Nine Tulsa Police Officers To Graduate EMT Program

Tuesday, April 7th 2015, 5:36 pm
By: News On 6

A new class of emergency medical technicians will graduate next month from Tulsa Community College's EMS program, and nine of the graduates will be Tulsa Police Officers.

The police officer EMT program is a unique partnership between TPD and TCC, and includes the chance for clinical experience.

So the next time you see that EMSA ambulance or fire truck, there may be a Tulsa Police Department EMT trainee on board.

Now when police officers get to the scene before EMSA or firefighters, they can begin the medical care process.

Tulsa Police Officer Charles Ramsey is one of nine police officers in TCC's current class of emergency medical technicians.

"We do a full semester just like any other EMT, we are going through labor and delivery, we're going through all the bells and whistles. We're not focusing just on trauma," Ramsey said.

The training is part classroom and part clinical; actually, riding along on an EMSA ambulance or on a fire truck as an EMT.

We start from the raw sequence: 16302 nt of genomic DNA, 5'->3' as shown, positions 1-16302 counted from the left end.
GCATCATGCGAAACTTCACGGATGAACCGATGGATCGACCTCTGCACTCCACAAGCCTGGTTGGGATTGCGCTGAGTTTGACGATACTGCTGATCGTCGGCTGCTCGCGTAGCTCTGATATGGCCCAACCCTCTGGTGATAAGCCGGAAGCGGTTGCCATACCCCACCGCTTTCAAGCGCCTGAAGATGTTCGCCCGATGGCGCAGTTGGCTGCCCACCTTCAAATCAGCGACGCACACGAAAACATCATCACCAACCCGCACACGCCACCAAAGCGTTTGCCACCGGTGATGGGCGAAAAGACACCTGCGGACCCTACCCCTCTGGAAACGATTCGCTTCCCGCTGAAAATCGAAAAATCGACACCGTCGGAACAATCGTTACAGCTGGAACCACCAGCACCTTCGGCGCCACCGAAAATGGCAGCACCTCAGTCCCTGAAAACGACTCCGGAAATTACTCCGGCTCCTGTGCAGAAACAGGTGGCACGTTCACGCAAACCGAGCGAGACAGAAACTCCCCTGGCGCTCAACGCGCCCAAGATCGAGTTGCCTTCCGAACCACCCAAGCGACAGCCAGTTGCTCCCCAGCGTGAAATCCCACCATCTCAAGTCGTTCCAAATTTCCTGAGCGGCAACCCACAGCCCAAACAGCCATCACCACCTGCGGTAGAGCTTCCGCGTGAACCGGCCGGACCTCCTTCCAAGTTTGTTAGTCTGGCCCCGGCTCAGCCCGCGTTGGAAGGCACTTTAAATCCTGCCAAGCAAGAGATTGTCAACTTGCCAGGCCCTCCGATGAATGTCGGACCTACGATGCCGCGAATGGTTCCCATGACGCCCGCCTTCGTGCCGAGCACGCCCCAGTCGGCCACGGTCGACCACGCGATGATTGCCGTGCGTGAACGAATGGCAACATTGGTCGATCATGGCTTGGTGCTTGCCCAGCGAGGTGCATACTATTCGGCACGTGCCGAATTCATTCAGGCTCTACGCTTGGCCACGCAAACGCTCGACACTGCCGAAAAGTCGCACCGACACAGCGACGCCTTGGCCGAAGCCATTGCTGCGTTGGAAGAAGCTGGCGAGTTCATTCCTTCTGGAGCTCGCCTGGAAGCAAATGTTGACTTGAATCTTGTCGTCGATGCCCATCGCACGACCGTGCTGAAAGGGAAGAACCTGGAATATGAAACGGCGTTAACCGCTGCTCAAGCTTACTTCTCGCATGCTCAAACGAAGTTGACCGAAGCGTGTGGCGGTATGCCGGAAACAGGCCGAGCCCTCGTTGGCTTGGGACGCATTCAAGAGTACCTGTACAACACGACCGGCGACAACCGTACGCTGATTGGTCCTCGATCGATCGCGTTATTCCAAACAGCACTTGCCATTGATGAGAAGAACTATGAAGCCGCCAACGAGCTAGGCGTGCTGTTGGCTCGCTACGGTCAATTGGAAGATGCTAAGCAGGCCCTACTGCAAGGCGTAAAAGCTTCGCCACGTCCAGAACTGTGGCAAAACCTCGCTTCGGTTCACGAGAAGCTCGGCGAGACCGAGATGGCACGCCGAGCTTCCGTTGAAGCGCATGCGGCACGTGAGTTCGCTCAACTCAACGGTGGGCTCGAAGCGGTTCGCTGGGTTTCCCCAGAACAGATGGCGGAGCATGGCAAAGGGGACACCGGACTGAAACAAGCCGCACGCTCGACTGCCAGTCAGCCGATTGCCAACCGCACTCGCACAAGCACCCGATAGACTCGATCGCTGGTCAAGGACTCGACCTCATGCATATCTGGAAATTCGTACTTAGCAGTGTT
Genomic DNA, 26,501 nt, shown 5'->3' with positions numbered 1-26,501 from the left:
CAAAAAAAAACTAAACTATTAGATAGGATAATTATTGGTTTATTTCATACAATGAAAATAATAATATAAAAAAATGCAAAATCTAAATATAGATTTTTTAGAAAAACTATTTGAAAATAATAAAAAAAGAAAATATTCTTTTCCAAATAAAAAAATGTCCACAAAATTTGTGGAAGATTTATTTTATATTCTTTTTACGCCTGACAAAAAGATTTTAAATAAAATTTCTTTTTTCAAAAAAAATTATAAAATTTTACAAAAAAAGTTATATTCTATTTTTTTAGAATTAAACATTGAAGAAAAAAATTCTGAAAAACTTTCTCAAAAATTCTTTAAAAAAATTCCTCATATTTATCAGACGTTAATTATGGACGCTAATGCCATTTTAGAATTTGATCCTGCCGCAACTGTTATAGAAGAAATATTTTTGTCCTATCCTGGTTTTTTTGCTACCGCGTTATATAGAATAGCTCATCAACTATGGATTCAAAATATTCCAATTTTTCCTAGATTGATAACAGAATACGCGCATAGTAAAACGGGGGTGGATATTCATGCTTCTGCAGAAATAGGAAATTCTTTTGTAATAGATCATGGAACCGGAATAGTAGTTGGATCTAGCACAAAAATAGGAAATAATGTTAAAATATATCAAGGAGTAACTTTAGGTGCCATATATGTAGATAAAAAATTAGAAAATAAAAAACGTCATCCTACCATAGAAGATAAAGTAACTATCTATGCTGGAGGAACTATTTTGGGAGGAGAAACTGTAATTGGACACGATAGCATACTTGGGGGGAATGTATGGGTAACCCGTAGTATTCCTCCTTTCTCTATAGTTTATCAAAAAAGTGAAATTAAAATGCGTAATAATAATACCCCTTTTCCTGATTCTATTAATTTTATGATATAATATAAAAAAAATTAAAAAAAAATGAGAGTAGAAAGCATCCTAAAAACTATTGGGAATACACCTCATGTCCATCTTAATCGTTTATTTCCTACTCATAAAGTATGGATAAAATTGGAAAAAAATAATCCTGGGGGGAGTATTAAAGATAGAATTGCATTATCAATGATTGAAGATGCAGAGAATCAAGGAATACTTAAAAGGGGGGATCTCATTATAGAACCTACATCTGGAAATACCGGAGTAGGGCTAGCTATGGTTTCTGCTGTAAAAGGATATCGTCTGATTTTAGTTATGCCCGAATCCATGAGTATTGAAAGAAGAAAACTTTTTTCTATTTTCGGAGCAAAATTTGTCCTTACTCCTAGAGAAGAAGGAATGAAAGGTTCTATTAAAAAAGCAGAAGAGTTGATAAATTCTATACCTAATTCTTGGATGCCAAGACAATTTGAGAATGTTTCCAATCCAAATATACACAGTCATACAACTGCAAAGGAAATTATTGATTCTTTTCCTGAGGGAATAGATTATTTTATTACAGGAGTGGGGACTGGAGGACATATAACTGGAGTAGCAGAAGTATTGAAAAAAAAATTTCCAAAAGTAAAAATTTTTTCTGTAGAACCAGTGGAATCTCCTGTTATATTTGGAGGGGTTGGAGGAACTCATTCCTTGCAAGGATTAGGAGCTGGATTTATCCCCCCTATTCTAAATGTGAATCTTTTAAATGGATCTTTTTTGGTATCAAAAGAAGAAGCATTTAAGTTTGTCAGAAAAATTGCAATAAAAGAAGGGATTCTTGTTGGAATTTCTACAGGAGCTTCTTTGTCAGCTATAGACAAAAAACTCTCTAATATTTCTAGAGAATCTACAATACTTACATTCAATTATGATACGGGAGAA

"The chances of us having to do EMS at a fire scene are pretty high, and they're gonna be right in the middle of that," said Tulsa Fire Captain Stan May.

In fact, there are emergency situations that Fire and EMSA cant get to until the police have deemed it safe, so a police officer with medical training - in those instances - could be a life saver.

This is nothing new for EMSA; they've been helping train medical personnel from around the country and from several foreign countries for years, but this is, they say, kind of special.

"It's exciting for us to get to train one of our own from here in town, that we are gonna work with and build a relationship with and see on scenes," said Scott Williams of EMSA.

The program is voluntary for Police officers, and as I said, there are nine in this current class. The future of the program and additional training to ensure the officers maintain proficiency are still under discussion, but everyone seems to agree it's good for public safety, and for developing relationships among first responders.